Friday, February 6, 2009

Financial problems often drive couples apart, but the nation’s overwhelming economic crisis may be holding them together.

“People simply can’t afford to get divorced. They can’t afford the legal fees; they can’t afford having two separate places to live,” said Michele Weiner-Davis, a Colorado social worker and founder of, an online community for couples considering ending their marriages.

“There are a lot of couples who decide they have to stay together and have become motivated to do so,” she said, adding that her own practice is still busy.

Spouses who are divorcing are finding that the often-nasty experience is now even more contentious.

“[Spouses] want to receive a certain amount of support and the other will say they simply don’t have enough money,” said Michelle Thomas, a divorce lawyer who works in the District. “Divorce has become more contentious because there is less to divide. Then they are separating and the pot has shrunk. It is hard for the other spouse to comprehend that.”

Home values in the Washington area have declined 19.4 percent from a year ago, according to the S&P/Case-Shiller Home Price Index, and the Dow Jones Industrial Average has fallen nearly 35 percent in the same period, taking a huge chunk out of couples’ home equity and 401(k)s. Job losses make the situation even more difficult.

Divorce rates often fall in a bad economy. Statistics show divorces declining in the District and at least two states - Kansas and Connecticut - over the past three years. Up-to-date figures were not available for Virginia and Maryland.

“Most people don’t want to wait on the mortgage,” said Carolyn Goodman, a divorce lawyer who works in the District, which has the lowest divorce rate in the nation. “It is very hard to refinance right now and many people are being forced to just stay on. That’s where I have seen the change. People may think twice about getting divorced and just separate.”

However, some may benefit from divorce in difficult economic conditions.

Cindy Hartwell, a divorce lawyer in the wealthy Connecticut suburbs of New York, says this can be an opportune time to divorce for the family breadwinner.

“Most of my clients are in financial services,” said Ms. Hartwell, who practices in hedge-fund territory in Fairfield County, Conn. “It’s a good time if you want to get out on the cheap.”

Plunging real estate prices mean that anyone who has to buy out his or her spouse likely will keep the family home for much less money than it would have cost two years ago.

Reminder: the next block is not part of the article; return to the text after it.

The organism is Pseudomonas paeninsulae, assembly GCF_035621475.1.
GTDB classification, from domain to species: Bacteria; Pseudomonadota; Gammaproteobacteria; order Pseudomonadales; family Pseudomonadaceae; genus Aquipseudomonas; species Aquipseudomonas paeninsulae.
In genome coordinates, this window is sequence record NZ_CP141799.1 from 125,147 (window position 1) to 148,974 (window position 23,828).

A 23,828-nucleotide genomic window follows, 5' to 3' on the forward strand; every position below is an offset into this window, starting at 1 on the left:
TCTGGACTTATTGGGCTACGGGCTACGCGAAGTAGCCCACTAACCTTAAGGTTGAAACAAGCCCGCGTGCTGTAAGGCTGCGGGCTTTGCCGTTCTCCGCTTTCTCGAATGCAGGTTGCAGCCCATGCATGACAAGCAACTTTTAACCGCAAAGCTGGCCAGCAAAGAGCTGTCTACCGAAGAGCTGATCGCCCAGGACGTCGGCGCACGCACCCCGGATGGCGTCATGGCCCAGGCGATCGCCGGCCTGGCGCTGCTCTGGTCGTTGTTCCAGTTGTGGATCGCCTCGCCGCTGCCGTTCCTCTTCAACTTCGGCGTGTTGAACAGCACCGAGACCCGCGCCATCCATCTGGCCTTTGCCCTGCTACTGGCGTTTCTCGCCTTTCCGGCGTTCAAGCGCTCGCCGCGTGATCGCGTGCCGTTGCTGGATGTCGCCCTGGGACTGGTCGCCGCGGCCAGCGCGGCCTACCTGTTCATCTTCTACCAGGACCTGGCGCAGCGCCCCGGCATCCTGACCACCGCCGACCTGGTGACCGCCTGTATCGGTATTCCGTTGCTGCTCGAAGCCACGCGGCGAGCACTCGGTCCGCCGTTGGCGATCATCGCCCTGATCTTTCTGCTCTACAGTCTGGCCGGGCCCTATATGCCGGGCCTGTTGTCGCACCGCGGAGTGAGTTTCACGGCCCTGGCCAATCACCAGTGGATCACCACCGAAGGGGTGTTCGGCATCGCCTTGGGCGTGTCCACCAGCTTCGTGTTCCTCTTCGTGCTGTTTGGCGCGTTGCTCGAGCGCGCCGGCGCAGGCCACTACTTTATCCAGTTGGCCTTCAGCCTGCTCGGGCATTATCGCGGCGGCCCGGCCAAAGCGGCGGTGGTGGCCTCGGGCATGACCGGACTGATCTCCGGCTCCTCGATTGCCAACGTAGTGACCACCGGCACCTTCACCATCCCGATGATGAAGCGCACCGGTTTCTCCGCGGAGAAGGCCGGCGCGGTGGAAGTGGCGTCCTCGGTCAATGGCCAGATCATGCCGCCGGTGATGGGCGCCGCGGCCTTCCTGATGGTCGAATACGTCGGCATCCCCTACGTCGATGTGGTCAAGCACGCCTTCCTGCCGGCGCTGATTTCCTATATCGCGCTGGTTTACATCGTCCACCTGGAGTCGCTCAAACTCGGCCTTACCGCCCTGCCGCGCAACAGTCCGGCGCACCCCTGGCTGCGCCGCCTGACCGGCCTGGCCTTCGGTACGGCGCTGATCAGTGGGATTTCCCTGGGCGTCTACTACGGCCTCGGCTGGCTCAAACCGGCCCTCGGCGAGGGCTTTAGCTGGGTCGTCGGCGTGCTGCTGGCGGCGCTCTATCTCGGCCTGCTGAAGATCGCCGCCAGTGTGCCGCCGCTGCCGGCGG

Hard times have forced couples to adjust to new lifestyles, said Michael Radkowsky, a psychologist in the District who specializes in couples therapy.

“The pressure of financial crisis has made people realize they don’t know how to cope well under pressure,” Mr. Radkowsky said.

“Things have just gotten uglier between couples,” Mr. Radkowsky said. “It’s much more raw and more tense and people feel that much more is at stake. There is much less cooperation and good feeling.”

The main problem, he said, is that spending husbands and wives do for themselves, which often goes unnoticed in good times, raises eyebrows when money is tight. This can engender anger and power struggles within the marriage.

“The financial situation has taken away some of the cushioning that a lot of people had in their relationship,” Mr. Radkowsky said.

Some marriages cannot stand the friction even though this is a bad time to get divorced.

“I have people who say, ‘I can’t live like this anymore,’ and file anyway,” Ms. Hartwell said. “I’ve gotten people who say they can’t stand looking at their spouse anymore. Now that the money is gone there is no reason to stay.”

Within the District, divorce and annulment filings fell about 49 percent from 2006 to 2008, said Leah H. Gurowitz, a spokeswoman for the D.C. Courts system. So far this year, the District has recorded 159 filings, on pace to total about 1,900 filings, 200 less than last year.

Nationally, the trend likely is similar, though statistics have not yet been released for last year.

• Betsy Pisik contributed to this report.

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